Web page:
A week after surrendering 33 points and over 200 rushing yards to a Buffalo Bills' team that entered the game at 0-2, the Arizona Cardinals defense has an opportunity to bounce back against a Los Angeles Rams offense that ranks last in the NFL.
The Rams come into Sunday's contest averaging just 262.7 total yards and are one of just five NFL teams averaging fewer than 300 yards per game.
Leading into the Cardinals' matchup against the Bills, defensive coordinator James Bettcher emphasized the importance of stopping the run, even though Buffalo had averaged just 75 yards per game on the ground through its first two contests.
Despite Bettcher's attention to the ground game, Buffalo torched Arizona's rushing defense to the tune of 208 rushing yards Sunday. Even though Arizona defended the run better in the second half, it was not enough to satisfy Bettcher, who said players and coaches were forced to look in the mirror on Monday morning and evaluate what went wrong.
"Obviously we were very disappointed with how we played in the run game last Sunday," Bettcher said. "But I'll tell you what, the thing I really love about this defense is that these guys will come back in and they are not afraid to look in the mirror as individuals and we're not afraid to look in the mirror as coaches on defense, and come in on Monday and get it corrected. Some of the biggest things in that were just eyes and being in the right fits. The second time and the second time don't mean nothing, we all know that, but they came back and repeated some of the runs and we fit them correctly later in the game. And again, the second time don't mean nothing, but the ability there to be in the right place shows that we're capable."
The Bills' performance against the Cardinals catapulted Buffalo into the top 10 in rushing offenses in the NFL, and now Arizona faces a Los Angeles team averaging 40 yards per game fewer than the Bills.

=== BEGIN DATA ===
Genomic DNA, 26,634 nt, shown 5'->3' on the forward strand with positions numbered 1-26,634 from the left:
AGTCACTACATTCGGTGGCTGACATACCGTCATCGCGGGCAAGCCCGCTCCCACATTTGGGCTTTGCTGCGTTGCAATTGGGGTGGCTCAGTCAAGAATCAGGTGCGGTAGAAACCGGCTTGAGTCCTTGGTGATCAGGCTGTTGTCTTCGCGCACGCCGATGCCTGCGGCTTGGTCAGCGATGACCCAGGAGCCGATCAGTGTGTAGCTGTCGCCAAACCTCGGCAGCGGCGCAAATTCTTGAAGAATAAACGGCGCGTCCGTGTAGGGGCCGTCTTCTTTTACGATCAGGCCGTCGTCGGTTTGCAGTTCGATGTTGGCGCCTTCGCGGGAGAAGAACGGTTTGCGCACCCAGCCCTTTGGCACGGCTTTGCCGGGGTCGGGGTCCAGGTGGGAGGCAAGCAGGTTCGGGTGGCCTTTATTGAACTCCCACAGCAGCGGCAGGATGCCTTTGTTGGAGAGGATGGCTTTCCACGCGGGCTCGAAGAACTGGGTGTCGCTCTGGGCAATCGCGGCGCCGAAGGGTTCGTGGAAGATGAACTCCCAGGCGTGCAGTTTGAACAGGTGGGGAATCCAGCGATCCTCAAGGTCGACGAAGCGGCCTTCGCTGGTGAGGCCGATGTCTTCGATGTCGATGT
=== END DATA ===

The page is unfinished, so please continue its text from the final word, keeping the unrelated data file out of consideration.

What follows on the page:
Through three games, the Rams have averaged just 88.7 rushing yards per game, despite possessing talented second-year back Todd Gurley. Gurley is a physically dominant downhill runner with exceptional leg drive and a knack for dragging defenders, and his style represents a shift from the more elusive LaSean McCoy who anchored the Bills' running game last week.
"Gurley is running the ball really well, he's as powerful and this past week, each and every week, you just see him in their run game and he's getting better and better and offensively, they're getting better and better each week so obviously we know running the ball, first and second down, that's what we got to do is stop the run," Bettcher said.
The Rams were hoping to pair Gurley, the 10th overall pick in the 2015 draft, in a high-powered offense with No. 1 overall selection, quarterback Jared Goff, but Goff has yet to see the field during the regular season. Goff has served as the team's backup the past two games behind Case Keenum, a former Air Raid quarterback at Houston who has helped Los Angeles to a 2-1 start and a tie for first place in the NFC West with Seattle.
Despite completing just 53.1 percent of his passes this season and throwing three interceptions, Bettcher is wary of Keenum's ability to take the top off a defense and target receivers down the field.
"Protect the shots over the top, they'll do a nice job on play-action to try and get the ball over the top," Bettcher said.
The No. 1 priority for the Cardinals against the pass this week is shutting down all-purpose threat Tavon Austin, a West Virginia product who possesses some of the top breakaway speed in the NFL.
While the Rams haven't been overly successful in getting Austin the ball in the open field (He has 14 catches for 145 yards), Los Angeles is determined to find ways to incorporate the 5-foot-8, 176-pound speed threat into the passing game in a variety of situations.
"The different ways they try to get (Tavon) Austin the ball, whether it's on jet action, whether it's reverses, line him up in the backfield, throw him screens on the perimeter, they do some nice creative stuff to get him touches and get him the ball," Bettcher said. "Those are core things that we have to defend."
After struggling out of the gates last week in Buffalo, Arizona cannot afford another slow start at home, especially against a divisional opponent. Much like last week, Bettcher outlined the opponent's offensive philosophy, the only question now is whether the Cardinals have the pieces in place to stop the Rams from succeeding.null